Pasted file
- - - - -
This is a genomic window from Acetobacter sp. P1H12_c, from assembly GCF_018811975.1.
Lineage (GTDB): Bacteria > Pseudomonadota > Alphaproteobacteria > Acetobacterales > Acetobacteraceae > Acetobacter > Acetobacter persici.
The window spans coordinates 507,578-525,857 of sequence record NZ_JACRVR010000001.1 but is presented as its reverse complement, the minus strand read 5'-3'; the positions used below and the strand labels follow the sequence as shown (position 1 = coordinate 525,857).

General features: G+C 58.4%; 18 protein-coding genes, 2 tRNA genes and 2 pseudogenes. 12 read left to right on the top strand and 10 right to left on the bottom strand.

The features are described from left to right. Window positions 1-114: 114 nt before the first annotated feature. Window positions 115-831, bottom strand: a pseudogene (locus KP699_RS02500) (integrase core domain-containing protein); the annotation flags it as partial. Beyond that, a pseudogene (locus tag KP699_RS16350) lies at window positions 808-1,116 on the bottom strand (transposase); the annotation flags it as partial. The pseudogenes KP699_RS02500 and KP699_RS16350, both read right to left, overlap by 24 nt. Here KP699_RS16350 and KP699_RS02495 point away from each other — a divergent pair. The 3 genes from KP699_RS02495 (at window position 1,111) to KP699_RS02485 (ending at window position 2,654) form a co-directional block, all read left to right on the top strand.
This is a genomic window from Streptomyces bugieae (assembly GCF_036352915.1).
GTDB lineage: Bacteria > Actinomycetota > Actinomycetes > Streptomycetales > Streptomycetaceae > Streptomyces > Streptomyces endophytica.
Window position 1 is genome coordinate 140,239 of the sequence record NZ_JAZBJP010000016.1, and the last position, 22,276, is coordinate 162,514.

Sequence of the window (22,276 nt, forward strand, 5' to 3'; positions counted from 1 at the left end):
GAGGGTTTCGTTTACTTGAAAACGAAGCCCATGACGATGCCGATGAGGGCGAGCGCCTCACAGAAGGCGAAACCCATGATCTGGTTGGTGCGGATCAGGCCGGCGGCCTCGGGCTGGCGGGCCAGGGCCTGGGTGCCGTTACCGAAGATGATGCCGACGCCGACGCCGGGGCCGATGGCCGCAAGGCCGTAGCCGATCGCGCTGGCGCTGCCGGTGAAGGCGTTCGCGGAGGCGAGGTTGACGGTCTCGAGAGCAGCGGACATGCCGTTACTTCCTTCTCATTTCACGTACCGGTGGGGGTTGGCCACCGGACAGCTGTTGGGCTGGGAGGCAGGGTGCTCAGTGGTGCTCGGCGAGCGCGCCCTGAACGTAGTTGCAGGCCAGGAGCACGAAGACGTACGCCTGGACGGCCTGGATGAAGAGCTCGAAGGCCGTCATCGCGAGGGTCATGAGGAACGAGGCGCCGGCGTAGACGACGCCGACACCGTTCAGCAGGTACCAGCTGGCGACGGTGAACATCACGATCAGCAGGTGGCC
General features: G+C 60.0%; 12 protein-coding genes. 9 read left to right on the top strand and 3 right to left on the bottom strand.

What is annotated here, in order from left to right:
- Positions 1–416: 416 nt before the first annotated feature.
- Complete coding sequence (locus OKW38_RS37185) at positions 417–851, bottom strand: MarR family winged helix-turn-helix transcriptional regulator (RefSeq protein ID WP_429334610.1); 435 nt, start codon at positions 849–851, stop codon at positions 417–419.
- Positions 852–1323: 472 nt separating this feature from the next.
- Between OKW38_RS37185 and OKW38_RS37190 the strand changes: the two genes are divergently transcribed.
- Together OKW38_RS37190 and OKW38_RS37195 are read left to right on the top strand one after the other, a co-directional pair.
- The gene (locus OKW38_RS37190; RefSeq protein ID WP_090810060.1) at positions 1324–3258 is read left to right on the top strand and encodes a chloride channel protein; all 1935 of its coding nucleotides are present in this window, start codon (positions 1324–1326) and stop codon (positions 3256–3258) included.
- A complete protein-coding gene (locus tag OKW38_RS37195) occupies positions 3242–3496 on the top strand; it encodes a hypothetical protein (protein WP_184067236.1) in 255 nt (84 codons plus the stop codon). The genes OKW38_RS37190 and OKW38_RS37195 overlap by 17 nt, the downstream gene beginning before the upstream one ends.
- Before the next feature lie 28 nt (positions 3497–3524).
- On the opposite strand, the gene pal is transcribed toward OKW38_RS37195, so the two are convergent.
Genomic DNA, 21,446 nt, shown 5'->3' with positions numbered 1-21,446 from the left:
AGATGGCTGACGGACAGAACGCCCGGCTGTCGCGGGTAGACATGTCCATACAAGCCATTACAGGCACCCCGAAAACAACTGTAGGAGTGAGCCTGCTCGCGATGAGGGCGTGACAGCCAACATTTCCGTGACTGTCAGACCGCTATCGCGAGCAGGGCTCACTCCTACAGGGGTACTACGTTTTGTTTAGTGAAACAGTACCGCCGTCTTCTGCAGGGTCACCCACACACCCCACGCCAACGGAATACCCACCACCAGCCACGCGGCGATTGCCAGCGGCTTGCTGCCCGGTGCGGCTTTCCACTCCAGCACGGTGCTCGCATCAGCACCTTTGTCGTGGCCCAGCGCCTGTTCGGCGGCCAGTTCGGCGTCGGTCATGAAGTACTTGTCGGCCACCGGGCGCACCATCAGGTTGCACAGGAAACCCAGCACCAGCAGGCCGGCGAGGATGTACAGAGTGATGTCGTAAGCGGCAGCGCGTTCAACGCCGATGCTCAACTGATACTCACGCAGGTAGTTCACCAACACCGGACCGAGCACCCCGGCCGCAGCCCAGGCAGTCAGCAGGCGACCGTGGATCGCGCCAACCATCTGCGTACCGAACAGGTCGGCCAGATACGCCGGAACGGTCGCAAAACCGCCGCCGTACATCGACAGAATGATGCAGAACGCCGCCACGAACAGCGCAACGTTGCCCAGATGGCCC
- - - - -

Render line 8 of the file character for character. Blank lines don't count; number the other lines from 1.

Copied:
Window position 1 is genome coordinate 140,239 of the sequence record NZ_JAZBJP010000016.1, and the last position, 22,276, is coordinate 162,514.